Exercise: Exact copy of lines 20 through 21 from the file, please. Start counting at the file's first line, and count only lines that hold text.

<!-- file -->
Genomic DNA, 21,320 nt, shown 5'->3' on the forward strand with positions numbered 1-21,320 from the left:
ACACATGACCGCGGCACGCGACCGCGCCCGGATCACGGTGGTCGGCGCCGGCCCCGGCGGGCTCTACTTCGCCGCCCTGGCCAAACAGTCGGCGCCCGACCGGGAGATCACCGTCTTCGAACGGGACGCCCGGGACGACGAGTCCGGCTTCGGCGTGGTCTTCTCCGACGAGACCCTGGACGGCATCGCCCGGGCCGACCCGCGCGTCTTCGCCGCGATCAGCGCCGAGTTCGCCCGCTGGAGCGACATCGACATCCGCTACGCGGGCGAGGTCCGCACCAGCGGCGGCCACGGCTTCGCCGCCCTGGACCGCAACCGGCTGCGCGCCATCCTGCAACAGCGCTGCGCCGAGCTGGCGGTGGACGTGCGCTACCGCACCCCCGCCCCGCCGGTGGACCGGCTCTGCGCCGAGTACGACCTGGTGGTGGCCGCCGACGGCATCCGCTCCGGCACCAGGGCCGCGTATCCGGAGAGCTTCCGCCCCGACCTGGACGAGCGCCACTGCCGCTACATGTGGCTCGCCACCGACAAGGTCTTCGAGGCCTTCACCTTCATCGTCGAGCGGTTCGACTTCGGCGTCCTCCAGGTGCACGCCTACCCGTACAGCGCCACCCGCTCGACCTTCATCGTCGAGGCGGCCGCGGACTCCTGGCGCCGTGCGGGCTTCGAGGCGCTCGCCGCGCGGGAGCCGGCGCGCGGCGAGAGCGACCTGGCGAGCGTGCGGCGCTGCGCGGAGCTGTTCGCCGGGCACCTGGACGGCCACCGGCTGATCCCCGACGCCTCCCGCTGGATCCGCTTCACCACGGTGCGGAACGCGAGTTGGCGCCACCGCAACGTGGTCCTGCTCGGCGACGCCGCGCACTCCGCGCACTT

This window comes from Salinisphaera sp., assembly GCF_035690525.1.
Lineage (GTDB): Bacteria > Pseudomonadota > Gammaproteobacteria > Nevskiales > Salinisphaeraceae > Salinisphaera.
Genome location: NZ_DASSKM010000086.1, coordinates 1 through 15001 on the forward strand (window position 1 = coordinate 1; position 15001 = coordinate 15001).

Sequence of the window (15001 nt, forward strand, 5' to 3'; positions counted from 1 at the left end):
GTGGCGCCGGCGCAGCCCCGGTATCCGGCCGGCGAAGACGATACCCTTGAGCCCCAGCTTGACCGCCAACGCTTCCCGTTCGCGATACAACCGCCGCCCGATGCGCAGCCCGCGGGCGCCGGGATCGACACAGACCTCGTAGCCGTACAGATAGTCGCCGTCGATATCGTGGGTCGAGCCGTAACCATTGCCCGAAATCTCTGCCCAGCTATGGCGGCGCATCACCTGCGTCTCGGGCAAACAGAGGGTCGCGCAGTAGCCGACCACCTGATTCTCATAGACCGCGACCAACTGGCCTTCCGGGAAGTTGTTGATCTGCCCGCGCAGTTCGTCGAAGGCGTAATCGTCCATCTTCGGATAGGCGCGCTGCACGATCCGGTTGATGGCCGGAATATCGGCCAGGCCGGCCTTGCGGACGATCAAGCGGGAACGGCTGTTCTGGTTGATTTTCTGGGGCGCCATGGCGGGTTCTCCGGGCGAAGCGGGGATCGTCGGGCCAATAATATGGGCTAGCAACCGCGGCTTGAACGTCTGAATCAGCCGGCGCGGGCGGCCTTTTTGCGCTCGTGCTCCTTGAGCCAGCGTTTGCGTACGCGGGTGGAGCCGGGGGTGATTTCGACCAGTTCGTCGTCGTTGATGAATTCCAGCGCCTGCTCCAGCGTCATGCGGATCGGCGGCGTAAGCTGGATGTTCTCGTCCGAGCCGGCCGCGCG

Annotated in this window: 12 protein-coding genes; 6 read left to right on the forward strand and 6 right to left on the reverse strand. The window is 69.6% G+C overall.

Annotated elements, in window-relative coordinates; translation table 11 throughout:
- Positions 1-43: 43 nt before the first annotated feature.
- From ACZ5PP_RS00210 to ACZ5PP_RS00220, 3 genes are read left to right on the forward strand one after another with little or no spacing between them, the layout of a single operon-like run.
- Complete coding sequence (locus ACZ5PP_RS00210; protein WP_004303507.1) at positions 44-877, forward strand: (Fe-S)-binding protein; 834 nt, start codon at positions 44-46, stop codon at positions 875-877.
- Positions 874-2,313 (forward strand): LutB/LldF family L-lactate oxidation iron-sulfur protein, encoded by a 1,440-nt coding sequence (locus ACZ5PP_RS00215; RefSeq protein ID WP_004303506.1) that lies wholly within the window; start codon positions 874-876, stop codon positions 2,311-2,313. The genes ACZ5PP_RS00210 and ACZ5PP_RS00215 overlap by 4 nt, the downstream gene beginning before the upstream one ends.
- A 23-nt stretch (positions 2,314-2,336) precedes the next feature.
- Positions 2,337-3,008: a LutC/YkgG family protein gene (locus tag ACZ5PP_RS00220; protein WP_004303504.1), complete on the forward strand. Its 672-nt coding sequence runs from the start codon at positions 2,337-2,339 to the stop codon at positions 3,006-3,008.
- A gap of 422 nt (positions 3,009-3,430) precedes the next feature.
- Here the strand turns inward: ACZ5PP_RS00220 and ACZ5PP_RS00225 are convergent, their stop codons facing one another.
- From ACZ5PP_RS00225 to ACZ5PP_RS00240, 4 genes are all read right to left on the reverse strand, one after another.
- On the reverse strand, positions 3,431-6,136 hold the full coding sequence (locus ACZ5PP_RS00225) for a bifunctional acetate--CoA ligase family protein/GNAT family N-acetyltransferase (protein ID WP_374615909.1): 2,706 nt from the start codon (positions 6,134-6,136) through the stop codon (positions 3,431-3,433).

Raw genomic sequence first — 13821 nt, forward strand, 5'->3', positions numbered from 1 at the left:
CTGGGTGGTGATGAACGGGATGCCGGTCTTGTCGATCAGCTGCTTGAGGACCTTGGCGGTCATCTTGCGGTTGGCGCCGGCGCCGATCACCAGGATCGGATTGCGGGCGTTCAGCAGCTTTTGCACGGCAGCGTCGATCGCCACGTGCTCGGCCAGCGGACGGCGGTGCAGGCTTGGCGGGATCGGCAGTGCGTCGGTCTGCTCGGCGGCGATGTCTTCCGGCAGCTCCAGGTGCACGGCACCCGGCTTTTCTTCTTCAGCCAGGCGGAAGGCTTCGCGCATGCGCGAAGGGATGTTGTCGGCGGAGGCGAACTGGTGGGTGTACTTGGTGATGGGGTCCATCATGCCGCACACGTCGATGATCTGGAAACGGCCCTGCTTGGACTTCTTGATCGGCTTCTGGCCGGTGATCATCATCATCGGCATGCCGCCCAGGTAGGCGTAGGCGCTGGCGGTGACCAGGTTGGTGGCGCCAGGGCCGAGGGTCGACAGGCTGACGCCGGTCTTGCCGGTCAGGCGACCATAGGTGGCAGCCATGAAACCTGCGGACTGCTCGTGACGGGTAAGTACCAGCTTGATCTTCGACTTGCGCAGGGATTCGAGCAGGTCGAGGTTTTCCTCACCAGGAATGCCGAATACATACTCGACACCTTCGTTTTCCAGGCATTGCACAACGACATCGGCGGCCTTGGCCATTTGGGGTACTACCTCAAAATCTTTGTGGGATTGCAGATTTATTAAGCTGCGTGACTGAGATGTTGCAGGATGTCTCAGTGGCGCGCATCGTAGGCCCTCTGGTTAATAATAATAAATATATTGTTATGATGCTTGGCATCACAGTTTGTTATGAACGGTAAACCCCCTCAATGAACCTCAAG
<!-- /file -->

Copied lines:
Raw genomic sequence first — 13821 nt, forward strand, 5'->3', positions numbered from 1 at the left:
CTGGGTGGTGATGAACGGGATGCCGGTCTTGTCGATCAGCTGCTTGAGGACCTTGGCGGTCATCTTGCGGTTGGCGCCGGCGCCGATCACCAGGATCGGATTGCGGGCGTTCAGCAGCTTTTGCACGGCAGCGTCGATCGCCACGTGCTCGGCCAGCGGACGGCGGTGCAGGCTTGGCGGGATCGGCAGTGCGTCGGTCTGCTCGGCGGCGATGTCTTCCGGCAGCTCCAGGTGCACGGCACCCGGCTTTTCTTCTTCAGCCAGGCGGAAGGCTTCGCGCATGCGCGAAGGGATGTTGTCGGCGGAGGCGAACTGGTGGGTGTACTTGGTGATGGGGTCCATCATGCCGCACACGTCGATGATCTGGAAACGGCCCTGCTTGGACTTCTTGATCGGCTTCTGGCCGGTGATCATCATCATCGGCATGCCGCCCAGGTAGGCGTAGGCGCTGGCGGTGACCAGGTTGGTGGCGCCAGGGCCGAGGGTCGACAGGCTGACGCCGGTCTTGCCGGTCAGGCGACCATAGGTGGCAGCCATGAAACCTGCGGACTGCTCGTGACGGGTAAGTACCAGCTTGATCTTCGACTTGCGCAGGGATTCGAGCAGGTCGAGGTTTTCCTCACCAGGAATGCCGAATACATACTCGACACCTTCGTTTTCCAGGCATTGCACAACGACATCGGCGGCCTTGGCCATTTGGGGTACTACCTCAAAATCTTTGTGGGATTGCAGATTTATTAAGCTGCGTGACTGAGATGTTGCAGGATGTCTCAGTGGCGCGCATCGTAGGCCCTCTGGTTAATAATAATAAATATATTGTTATGATGCTTGGCATCACAGTTTGTTATGAACGGTAAACCCCCTCAATGAACCTCAAG